The fact is that Google Pay is now a digital wallet, which contains the credentials of the user’s credit and debit cards. It allows you to make purchases online, in the application and offline. The e-money license represents a possible radical change, since it allows Google to save and transfer the funds of its users electronically. Exactly as Paypal already does, processing payments directly, without relying on external payment cards.
The rest of the world
Similar payment systems are already active in the US Like Facebook Messenger or Amazon Pay. In China this line has been crossed for a long time. In Shanghai, Beijing or any of the Chinatown of the world, in the restaurants there are QR codes on the tables. The client sits down and scans the code with the phone through WeChat (owned by Tencent). Ask, eat and pay with Alipay. Everything inside the mobile. The waiter only brings the dishes.
If in the United States and China confidence in technology is much greater than that given to banks, in Europe the thing is not so clear. On the one hand, we have very old banks, whose reputation, already weak, after the 2008–2011 crises collapsed. On the other hand, however, large technology companies are perceived as increasingly intrusive and opaque. And they begin to accumulate a considerable number of scandals and fines.
Partnerships with banks
The so-called ‘GAFAM’ (Google, Apple, Facebook, Amazon and Microsoft) and the Chinese ‘Bat’ (Baidu, Alibaba and Tencent) will probably come to offer their own banking products. But it is very possible that, at least at the beginning, they do so in synergy with traditional banks.
In this way, the old financial institutions would have new and attractive brands such as Amazon Bank or Google Bank. A way to sell their products to younger generations, less ‘friendly’ with banks, but very involved in technology. For its part, the ‘Big Tech’ would charge certain fees, without the typical risks of the sector. And they would continue to focus on their core business: data.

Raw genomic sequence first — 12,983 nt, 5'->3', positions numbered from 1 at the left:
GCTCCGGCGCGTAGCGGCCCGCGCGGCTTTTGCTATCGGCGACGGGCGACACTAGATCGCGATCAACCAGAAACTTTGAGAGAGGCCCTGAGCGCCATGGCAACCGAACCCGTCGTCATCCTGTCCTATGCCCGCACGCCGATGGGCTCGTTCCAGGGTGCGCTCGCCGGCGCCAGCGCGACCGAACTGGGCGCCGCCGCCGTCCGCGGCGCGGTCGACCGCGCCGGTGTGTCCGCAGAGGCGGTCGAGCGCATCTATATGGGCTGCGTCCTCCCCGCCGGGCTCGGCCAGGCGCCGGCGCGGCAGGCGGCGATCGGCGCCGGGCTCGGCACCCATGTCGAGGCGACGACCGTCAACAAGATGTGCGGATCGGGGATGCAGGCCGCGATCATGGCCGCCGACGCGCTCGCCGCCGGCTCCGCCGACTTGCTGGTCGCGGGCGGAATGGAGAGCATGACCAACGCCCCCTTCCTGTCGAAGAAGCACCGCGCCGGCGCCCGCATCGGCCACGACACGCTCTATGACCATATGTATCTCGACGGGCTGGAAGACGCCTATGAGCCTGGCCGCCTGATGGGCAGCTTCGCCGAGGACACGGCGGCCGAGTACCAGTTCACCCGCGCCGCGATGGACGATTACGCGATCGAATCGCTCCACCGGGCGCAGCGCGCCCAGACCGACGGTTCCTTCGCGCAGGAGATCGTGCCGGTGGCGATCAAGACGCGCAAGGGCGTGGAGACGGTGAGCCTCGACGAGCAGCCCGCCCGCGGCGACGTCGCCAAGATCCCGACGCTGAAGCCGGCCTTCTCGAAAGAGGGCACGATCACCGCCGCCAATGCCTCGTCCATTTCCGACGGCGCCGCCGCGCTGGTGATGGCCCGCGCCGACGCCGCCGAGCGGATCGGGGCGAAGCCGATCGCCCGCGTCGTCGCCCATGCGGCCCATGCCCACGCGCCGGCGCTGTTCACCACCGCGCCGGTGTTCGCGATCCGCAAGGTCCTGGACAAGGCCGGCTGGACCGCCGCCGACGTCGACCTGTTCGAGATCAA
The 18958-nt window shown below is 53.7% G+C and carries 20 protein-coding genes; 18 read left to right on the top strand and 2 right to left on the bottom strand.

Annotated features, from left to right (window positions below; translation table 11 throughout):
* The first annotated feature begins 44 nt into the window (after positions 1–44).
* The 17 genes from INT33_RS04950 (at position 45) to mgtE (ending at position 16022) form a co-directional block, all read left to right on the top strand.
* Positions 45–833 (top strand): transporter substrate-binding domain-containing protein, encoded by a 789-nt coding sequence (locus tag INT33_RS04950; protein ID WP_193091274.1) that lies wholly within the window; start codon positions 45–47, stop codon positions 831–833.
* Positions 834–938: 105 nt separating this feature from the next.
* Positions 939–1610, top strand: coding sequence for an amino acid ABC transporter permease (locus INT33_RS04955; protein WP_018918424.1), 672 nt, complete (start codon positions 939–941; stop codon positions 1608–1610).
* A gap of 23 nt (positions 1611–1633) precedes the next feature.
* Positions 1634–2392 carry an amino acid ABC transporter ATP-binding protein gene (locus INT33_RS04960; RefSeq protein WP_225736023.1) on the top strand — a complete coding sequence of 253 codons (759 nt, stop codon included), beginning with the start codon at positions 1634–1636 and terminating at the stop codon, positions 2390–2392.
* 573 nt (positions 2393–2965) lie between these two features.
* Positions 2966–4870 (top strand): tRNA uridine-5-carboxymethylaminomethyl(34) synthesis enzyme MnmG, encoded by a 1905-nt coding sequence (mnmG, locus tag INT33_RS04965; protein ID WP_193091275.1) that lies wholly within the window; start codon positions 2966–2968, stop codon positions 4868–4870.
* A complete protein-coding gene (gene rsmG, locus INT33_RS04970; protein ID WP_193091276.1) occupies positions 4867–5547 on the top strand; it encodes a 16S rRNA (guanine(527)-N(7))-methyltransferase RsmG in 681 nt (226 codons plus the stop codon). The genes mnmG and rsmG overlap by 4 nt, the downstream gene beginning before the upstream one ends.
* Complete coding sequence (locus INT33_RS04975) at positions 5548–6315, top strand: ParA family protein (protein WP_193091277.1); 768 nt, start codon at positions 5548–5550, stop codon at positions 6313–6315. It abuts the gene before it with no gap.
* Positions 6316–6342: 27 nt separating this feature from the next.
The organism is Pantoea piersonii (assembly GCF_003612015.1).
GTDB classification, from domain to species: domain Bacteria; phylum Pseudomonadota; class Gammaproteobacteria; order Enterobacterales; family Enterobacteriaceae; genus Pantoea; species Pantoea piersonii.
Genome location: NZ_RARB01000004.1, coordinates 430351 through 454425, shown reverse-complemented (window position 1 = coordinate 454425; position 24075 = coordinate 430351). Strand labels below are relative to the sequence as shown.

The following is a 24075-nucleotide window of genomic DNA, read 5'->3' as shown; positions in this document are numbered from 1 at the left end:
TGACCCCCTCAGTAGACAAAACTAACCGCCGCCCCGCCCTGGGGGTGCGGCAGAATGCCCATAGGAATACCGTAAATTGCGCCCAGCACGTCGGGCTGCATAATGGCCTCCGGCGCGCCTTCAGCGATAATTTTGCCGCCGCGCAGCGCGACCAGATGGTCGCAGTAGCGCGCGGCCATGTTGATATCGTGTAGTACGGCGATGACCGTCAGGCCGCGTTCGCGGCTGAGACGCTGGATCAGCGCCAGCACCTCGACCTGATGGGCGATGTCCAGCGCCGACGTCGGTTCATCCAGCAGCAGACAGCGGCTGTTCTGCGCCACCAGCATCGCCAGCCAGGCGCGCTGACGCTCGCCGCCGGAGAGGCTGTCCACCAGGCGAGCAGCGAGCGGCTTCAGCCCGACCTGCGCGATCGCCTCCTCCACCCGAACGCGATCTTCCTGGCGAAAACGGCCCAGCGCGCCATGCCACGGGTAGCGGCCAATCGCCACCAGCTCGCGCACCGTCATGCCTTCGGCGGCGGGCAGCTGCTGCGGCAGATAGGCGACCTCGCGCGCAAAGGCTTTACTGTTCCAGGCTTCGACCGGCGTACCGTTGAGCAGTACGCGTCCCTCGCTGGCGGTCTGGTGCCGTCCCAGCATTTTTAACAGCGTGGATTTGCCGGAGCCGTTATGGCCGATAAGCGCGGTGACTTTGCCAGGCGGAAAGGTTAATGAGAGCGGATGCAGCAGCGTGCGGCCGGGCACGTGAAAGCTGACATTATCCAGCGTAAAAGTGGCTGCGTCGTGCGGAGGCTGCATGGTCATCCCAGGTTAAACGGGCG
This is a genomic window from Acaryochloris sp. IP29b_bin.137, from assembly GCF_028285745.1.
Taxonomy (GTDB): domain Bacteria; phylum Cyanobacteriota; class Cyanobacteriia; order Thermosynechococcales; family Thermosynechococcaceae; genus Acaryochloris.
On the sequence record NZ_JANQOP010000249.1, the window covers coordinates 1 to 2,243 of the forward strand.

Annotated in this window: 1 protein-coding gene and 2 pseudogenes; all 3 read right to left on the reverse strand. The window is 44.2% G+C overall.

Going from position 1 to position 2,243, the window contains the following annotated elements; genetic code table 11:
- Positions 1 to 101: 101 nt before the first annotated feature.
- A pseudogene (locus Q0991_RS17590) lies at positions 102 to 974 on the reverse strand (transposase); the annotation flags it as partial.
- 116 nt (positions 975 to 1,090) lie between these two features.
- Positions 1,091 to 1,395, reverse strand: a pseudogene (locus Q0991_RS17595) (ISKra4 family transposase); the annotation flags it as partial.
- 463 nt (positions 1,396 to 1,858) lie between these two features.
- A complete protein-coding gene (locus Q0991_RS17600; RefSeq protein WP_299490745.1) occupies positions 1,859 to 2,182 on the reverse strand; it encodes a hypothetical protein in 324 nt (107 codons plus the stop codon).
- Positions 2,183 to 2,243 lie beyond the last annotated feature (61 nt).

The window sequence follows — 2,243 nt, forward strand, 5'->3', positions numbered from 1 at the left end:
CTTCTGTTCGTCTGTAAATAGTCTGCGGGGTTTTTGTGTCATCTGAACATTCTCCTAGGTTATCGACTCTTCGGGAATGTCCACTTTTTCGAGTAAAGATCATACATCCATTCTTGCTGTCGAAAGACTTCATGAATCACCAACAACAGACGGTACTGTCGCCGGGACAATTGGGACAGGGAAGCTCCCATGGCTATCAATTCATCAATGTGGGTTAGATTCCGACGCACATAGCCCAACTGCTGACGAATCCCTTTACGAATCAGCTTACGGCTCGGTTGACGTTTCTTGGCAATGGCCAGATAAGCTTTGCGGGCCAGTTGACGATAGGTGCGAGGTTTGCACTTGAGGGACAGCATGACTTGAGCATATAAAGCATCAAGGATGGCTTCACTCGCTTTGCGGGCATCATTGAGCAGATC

In fact, Facebook is already working to create alliances with Jp Morgan Chase, Citigroup, Wells Fargo and US Bancorp. The idea is to integrate your banking services in Messenger and WhatsApp, as it already does with American Express, Mastercard, MoneyGram and PayPal. The social network of Mark Zuckerberg would be developing its own cryptocurrency, which would make WhatsApp a platform for payments and money transfers.
Amazon, for its part, already has a credit card and a synergistic collaboration with Jp Morgan. Finally, according to the Wall Street Journal, Apple would also be producing a credit card with Goldman Sachs. It would support the Mastercard circuit, be compatible with Apple Pay and use Wallet to show the balance and the details of the account.
Assuming the risk of overflowing the most vulgar populism, it is difficult to think that the banking sector, dented, but still very central, and the digital giants that dominate the world end up waging a war. The common interests are too many and to arrive at a direct confrontation would not be good for anybody. The hope is that it is also advantageous for all of us.
Alternatives to traditional banking
These large technological multinationals are not the only new agents whose emergence is expected in the banking sector. At the end of the year there will be a new protagonist in Spain with the launch of Orange Bank.
According to Laurent Paillassot, CEO of Orange in our country, the bet of the telcos must be focused on diversification and exploring new territories in order to anticipate the basic needs of customers and prepare future growth engines. “Within this line of work,” he says, “Orange has detected that mobile financial services represent an extraordinary opportunity.”
The CEO of Orange Spain added that the company wants to offer its customers “an alternative” to traditional banking, as well as a secondary entity to those seeking a simple and mobile-focused offer. Hence the launch of Orange Bank, which is the culmination of a process started in 2016 with the acquisition of Groupama Banque.
Originally published at TheStartupFounder.com.